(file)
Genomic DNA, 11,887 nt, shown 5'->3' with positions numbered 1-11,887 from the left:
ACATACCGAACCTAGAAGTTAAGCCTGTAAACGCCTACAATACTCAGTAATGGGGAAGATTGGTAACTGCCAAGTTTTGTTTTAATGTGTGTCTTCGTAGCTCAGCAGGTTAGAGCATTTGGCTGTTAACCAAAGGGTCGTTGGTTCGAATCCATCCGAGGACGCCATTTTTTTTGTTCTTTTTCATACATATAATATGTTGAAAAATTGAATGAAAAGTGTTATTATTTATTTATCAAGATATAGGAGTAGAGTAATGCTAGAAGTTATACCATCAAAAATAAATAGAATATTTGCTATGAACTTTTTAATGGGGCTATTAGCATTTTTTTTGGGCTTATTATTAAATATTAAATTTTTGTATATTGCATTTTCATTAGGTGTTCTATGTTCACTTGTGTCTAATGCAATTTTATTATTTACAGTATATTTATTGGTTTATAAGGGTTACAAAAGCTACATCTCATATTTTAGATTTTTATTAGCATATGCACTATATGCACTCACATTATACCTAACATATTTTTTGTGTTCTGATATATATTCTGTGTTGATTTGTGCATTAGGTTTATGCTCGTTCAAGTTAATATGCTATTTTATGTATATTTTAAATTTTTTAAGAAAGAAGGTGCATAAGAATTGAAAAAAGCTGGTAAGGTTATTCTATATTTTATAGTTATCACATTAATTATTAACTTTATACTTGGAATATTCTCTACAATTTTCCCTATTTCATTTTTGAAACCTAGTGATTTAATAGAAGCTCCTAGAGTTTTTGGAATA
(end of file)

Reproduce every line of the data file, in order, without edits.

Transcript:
Genomic DNA, 11,887 nt, shown 5'->3' with positions numbered 1-11,887 from the left:
ACATACCGAACCTAGAAGTTAAGCCTGTAAACGCCTACAATACTCAGTAATGGGGAAGATTGGTAACTGCCAAGTTTTGTTTTAATGTGTGTCTTCGTAGCTCAGCAGGTTAGAGCATTTGGCTGTTAACCAAAGGGTCGTTGGTTCGAATCCATCCGAGGACGCCATTTTTTTTGTTCTTTTTCATACATATAATATGTTGAAAAATTGAATGAAAAGTGTTATTATTTATTTATCAAGATATAGGAGTAGAGTAATGCTAGAAGTTATACCATCAAAAATAAATAGAATATTTGCTATGAACTTTTTAATGGGGCTATTAGCATTTTTTTTGGGCTTATTATTAAATATTAAATTTTTGTATATTGCATTTTCATTAGGTGTTCTATGTTCACTTGTGTCTAATGCAATTTTATTATTTACAGTATATTTATTGGTTTATAAGGGTTACAAAAGCTACATCTCATATTTTAGATTTTTATTAGCATATGCACTATATGCACTCACATTATACCTAACATATTTTTTGTGTTCTGATATATATTCTGTGTTGATTTGTGCATTAGGTTTATGCTCGTTCAAGTTAATATGCTATTTTATGTATATTTTAAATTTTTTAAGAAAGAAGGTGCATAAGAATTGAAAAAAGCTGGTAAGGTTATTCTATATTTTATAGTTATCACATTAATTATTAACTTTATACTTGGAATATTCTCTACAATTTTCCCTATTTCATTTTTGAAACCTAGTGATTTAATAGAAGCTCCTAGAGTTTTTGGAATA